So, did our Boy Wonder dig deeper to find out why the CH team “failed to meet the basic obligation”? Was it incompetence? Gross negilence? Or perhaps was it was because the answer might come back “extreme bias against Trump”?

    My guess is the latter . . .

    • #12
    • December 11, 2019, at 9:39 AM PST
    • 4 likes
  13. Barfly Member

    Stad (View Comment):

    Doug Watt:

    From The Horowitz Report:

    Nevertheless, we found that members of the Crossfire Hurricane team failed to meet the basic obligation to ensure that the Carter Page FISA applications were “scrupulously accurate.” We identified significant inaccuracies and omissions in each of the four applications-7 in the first FISA application and a total of 17 by the final renewal application.

    So, did our Boy Wonder dig deeper to find out why the CH team “failed to meet the basic obligation”? Was it incompetence? Gross negilence? Or perhaps was it was because the answer might come back “extreme bias against Trump”?

    My guess is the latter . . .

    No, he properly refrained from addressing the why. That is precisely what makes his findings of documented facts unassailable.

    • #13
    • December 11, 2019, at 9:56 AM PST
    • 6 likes
  14. PHenry Member

    Isn’t it now the duty of the judges who were intentionally mislead to issue warrants to call to justice those who have sullied the process? If not, FISA must be repealed. It is an unconstitutional and out of control process.

    • #14
    • December 11, 2019, at 10:40 AM PST
    • 4 likes
  15. WillowSpring Member
    WillowSpring Joined in the first year of Ricochet Ricochet Charter Member

    PHenry (View Comment):

    Isn’t it now the duty of the judges who were intentionally mislead to issue warrants to call to justice those who have sullied the process? If not, FISA must be repealed. It is an unconstitutional and out of control process.

    Or Justice Roberts – who is in charge of the courts, including the FISC – should step in.

    • #15
    • December 11, 2019, at 11:26 AM PST
    • Like
  16. Barfly Member

    WillowSpring (View Comment):

    PHenry (View Comment):

    Isn’t it now the duty of the judges who were intentionally mislead to issue warrants to call to justice those who have sullied the process? If not, FISA must be repealed. It is an unconstitutional and out of control process.

    Or Justice Roberts – who is in charge of the courts, including the FISC – should step in.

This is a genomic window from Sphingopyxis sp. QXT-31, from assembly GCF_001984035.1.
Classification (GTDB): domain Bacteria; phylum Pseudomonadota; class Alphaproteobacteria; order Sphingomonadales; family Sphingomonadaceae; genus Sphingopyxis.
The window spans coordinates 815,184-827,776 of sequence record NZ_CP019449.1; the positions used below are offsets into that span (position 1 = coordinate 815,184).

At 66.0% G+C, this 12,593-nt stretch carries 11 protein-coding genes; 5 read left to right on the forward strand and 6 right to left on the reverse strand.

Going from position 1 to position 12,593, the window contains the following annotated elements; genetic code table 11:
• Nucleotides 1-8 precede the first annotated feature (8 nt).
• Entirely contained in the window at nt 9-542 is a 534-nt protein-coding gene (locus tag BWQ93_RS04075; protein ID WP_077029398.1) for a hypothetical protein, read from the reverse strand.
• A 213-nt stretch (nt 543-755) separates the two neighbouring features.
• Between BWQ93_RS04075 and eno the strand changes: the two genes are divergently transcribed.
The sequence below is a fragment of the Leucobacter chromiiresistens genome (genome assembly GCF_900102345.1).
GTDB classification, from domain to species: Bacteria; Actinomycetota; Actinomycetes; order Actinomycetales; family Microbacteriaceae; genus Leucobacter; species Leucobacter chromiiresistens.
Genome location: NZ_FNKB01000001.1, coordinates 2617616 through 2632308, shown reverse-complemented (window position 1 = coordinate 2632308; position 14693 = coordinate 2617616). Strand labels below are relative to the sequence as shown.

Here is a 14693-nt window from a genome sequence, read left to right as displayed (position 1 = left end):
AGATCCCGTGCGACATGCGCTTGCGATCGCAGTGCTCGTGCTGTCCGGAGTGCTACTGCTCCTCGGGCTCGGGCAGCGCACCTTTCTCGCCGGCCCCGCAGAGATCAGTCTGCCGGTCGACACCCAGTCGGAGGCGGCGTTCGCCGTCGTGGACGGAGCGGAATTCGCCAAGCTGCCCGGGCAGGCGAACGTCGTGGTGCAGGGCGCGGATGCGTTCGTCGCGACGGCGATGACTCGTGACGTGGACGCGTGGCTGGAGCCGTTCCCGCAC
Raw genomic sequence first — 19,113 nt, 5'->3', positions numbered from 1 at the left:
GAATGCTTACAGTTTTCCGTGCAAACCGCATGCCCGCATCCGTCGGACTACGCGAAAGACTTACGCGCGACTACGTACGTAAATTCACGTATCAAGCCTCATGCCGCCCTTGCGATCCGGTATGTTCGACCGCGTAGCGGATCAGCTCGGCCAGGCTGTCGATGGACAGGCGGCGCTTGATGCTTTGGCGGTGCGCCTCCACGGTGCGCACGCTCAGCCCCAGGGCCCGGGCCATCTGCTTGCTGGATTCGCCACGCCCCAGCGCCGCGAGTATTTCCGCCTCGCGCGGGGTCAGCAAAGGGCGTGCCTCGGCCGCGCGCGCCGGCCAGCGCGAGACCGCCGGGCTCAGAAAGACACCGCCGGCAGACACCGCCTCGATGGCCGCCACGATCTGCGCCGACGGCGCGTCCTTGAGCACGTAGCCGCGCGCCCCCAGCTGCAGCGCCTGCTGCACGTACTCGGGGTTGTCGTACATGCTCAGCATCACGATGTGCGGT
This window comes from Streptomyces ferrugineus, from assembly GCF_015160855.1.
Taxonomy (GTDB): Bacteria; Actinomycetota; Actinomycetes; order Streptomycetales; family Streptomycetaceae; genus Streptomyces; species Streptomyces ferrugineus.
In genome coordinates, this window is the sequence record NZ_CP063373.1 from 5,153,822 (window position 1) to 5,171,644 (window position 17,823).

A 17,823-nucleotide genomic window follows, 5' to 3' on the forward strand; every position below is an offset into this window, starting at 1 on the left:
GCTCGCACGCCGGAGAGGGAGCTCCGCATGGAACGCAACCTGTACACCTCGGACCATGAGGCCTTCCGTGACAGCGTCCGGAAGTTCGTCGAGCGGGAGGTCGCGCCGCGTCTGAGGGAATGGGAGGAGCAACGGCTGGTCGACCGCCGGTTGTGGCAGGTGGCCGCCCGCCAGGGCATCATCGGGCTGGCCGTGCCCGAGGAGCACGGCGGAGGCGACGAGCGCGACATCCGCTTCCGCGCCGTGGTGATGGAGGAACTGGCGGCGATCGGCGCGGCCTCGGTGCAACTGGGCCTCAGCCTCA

Chief Justice Roberts is the wild card in this game. Don’t count on him to keep anything constitutional. I don’t think his motives are clear to anyone.

    • #16
    • December 11, 2019, at 11:32 AM PST
    • 3 likes
  17. Stad Thatcher

    Barfly (View Comment):
    No, he properly refrained from addressing the why. That is precisely what makes his findings of documented facts unassailable.

    Wrong. Facts can include uncovering evidence of motive. Horowitz is a biased shill covering for his buds . . .

    • #17
    • December 11, 2019, at 1:33 PM PST
    • 2 likes
  18. Stad Thatcher

    Barfly (View Comment):
    Chief Justice Roberts is the wild card in this game. Don’t count on him to keep anything constitutional. I don’t think his motives are clear to anyone.

    Good point. He seems to have a “don’t rock the boat” attitude when it comes to his decisions and actions. The question is which rocking the boat is worse: Impeaching and convicting Trump, or preserving the institutions of the FBI, CIA, DOJ, IG, etc.

    • #18
    • December 11, 2019, at 1:35 PM PST
    • Like
  19. Jon1979 Lincoln

    Stad (View Comment):

    Barfly (View Comment):
    Chief Justice Roberts is the wild card in this game. Don’t count on him to keep anything constitutional. I don’t think his motives are clear to anyone.

    Good point. He seems to have a “don’t rock the boat” attitude when it comes to his decisions and actions. The question is which rocking the boat is worse: Impeaching and convicting Trump, or preserving the institutions of the FBI, CIA, DOJ, IG, etc.

    Roberts could easily opt to split the difference here because he knows there aren’t going to be 67 votes to impeach. So he could easily lean towards trying to keep the Senate trial from becoming more a debate about the government agencies than about Trump confident in the knowledge that by doing so, Trump’s still going to be president after the trial.

    • #19
    • December 11, 2019, at 2:55 PM PST
    • 1 like